“We were noticing that even with our eCommerce sales, people weren’t buying sexy. And we noticed in their searches, what they were looking for were bralettes, sleepwear, specifically comfy sleepwear. In the past, if something had a garter belt people would come in and buy it. No one’s even touched garter belts, it’s all been about the sleepwear or panties, but no one’s been buying a bra. We’ve even had husbands reaching out saying, ‘I wanna get my wife a pair of comfy pj’s.’” — Susanne Alvarado, Sugar Cookies (Downtown Manhatten)

eCommerce and social media marketing…

“We have a pretty robust website which I bitch and complain about every day because it’s hard to maintain, and it takes a lot of work, and there’s problems constantly with it – that thing has been our savior. [...] I had no idea how we were gonna pay our rent. And I went on social media and I did a video, and I said, ‘Look. I really need you guys to support the businesses that you want to see alive after this. And if we’re one of those businesses, please help us and buy something…granted we do have quite a few followers, but we had enough for our rent in 24 hrs. You need to get your face in front of people and develop a relationship with people, and have those people see you not just as a store in their community but as a person in their community that they really love and they really wanna support, who does good things for the community.” — Sonya Perkins, Forever Yours (British Columbia)

“Start showing us stuff. We wanna shop. We want some retail therapy, we want some normalcy.”

“I went again on video and I said, ‘I don’t feel right selling to you guys, do you want this? Like, do you want me just to do fun videos or cooking, or whatever? And so I did some cooking videos, I did some educational videos, and then people said, ‘Start showing us stuff…we wanna shop. We want some retail therapy, we want some normalcy. And I started showing people things and people bought. Like people will not stop buying if you show them stuff.— Sonya Perkins, Forever Yours (British Columbia)

“I started with virtual fittings. I got this idea of making videos, talking about each cup size, and that was very successful. I gained a lot of followers on Instagram and Facebook. People are writing and asking questions, so that’s wonderful.” — Lilliana Mann, Linea Intima (Ontario)

“Pretty much how we marketed the virtual trunk show, first on our website we would choose a collection of pieces that we wanted to carry from each vendor. We would add it on to our website. We would also market it on social media as well. And what we found from our web sales and Instagram – which now I’m a huge believer in, social media, I wasn’t so much before, but now I am, was that there are some people that are still working, or they’re taking care of their families, so we found that most of our sales, whether on the eCommerce or on social media, were happening late at night, nine, ten o’clock, or even midnight.” — Susanne Alvarado, Sugar Cookies (Downtown Manhatten)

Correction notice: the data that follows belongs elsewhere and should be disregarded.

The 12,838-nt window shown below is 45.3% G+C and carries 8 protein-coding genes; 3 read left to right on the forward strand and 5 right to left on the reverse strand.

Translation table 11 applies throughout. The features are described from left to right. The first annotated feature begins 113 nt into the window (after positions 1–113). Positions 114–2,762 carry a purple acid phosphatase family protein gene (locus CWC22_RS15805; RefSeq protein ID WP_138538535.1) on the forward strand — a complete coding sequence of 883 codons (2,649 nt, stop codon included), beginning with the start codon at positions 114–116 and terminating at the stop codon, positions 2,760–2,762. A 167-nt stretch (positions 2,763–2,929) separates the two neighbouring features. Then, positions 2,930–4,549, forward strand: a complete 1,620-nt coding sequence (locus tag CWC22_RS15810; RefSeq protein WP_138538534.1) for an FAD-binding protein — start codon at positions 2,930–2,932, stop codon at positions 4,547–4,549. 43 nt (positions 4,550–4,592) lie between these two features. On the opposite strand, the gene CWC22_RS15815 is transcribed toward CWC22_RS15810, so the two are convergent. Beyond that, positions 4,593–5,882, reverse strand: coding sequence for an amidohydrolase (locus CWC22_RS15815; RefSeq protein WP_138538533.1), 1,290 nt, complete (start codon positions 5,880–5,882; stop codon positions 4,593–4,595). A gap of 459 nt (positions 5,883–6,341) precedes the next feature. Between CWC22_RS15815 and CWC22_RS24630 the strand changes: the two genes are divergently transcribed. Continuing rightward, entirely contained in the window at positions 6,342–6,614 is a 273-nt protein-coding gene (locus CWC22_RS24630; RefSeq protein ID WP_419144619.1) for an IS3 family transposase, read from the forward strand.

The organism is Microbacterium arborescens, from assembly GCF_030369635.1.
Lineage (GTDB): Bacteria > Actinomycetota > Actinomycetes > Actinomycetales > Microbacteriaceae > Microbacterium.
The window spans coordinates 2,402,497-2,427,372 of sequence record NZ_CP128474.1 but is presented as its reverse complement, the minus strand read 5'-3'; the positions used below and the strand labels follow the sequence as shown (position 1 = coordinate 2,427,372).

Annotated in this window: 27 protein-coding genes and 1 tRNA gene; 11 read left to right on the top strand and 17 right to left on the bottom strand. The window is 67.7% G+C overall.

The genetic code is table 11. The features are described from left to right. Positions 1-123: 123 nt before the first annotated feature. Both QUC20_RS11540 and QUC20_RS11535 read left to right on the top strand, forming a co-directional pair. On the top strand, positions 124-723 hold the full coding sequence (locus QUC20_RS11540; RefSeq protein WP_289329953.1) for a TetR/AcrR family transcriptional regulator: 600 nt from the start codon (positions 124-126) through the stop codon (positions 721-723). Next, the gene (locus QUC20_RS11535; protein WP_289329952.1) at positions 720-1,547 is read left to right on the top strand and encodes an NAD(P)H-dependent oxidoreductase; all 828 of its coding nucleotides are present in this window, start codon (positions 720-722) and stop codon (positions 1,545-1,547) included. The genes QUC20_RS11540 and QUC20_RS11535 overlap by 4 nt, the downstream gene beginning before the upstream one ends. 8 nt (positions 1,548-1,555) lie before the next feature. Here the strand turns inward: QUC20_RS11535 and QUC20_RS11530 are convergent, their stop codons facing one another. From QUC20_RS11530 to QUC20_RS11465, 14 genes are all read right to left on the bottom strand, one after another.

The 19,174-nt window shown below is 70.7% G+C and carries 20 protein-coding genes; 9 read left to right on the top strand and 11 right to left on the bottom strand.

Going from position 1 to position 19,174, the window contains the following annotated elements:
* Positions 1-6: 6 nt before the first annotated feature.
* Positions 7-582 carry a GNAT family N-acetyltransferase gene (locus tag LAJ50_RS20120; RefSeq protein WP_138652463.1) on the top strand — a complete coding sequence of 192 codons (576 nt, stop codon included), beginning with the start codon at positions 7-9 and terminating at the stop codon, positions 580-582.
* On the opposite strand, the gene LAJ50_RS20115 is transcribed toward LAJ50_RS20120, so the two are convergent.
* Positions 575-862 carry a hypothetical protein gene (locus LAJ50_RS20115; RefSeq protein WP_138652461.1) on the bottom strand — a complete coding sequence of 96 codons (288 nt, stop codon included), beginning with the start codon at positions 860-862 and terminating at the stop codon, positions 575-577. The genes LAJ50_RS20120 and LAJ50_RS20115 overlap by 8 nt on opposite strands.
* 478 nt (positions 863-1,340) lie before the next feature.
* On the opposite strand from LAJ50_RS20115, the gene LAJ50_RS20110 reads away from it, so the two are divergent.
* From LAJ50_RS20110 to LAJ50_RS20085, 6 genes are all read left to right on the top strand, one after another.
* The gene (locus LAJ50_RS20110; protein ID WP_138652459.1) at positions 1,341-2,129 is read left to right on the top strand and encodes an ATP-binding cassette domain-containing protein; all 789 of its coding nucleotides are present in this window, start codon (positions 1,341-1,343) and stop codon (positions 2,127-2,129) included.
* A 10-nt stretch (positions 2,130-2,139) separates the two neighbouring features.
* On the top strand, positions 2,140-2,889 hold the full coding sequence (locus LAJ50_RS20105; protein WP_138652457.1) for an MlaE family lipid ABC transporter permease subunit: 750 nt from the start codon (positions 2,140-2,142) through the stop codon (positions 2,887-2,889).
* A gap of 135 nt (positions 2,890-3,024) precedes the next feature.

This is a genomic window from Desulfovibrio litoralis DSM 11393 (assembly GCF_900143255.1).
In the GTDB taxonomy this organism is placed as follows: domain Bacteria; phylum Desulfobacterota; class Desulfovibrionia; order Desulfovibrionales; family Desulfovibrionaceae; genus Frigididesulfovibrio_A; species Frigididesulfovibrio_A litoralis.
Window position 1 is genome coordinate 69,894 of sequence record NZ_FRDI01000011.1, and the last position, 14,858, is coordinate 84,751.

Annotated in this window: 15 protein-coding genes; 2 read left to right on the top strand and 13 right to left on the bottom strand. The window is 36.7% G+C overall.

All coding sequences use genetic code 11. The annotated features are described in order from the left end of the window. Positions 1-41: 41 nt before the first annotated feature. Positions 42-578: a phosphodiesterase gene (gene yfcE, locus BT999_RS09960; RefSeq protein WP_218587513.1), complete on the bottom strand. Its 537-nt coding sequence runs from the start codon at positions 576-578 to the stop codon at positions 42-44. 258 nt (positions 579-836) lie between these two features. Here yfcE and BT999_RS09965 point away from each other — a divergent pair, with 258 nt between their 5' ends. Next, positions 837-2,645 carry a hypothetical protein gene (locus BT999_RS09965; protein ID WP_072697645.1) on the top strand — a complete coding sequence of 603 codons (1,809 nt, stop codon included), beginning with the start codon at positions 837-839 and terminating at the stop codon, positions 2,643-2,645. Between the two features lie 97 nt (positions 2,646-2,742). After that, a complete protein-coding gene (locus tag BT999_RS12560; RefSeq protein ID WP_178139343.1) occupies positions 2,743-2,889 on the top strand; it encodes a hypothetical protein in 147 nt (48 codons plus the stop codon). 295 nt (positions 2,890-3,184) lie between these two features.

“I would have to say the first month when we did the Cosabella trunk show, in comfy sleepwear alone, we did 25% of our sales on web orders — and that’s completely separate from the social media. So that was pretty much paving our way to cover our rent for last month, and then even this month too. It’s all the web sales.” — Susanne Alvarado, Sugar Cookies (Downtown Manhatten)

“We are selling through our Facebook shop, Facebook live videos, over the phone and we just started offering virtual bra fittings over Zoom, which has been HUGELY popular.” — (Chat Comment)

Thoughts on staying relevant and embracing change…

Sugar Cookies
Forever Yours Lingerie

“I find that I have to constantly think of what else to do to be relevant. It’s not about making money, it’s about being relevant and staying alive. It’s a hard thing to swallow after 22 years of being in business.” — Lilliana Mann, Linea Intima (Ontario)

“Build it and they will come. You just have to think outside the box. Would I rather be selling regular bras? Absolutely, but right now, this is what’s paying my bills. […] So we’re just gonna have to constantly, on the daily, on the weekly, really adjust our thinking, adjust our marketing, and adjust how we’re doing business how customers want us to do business. [...] You gotta just adjust and be ready for change. The next two years is just gonna be all about change. Be ready for it, and be accepting of it.” — Sonya Perkins, Forever Yours (British Columbia)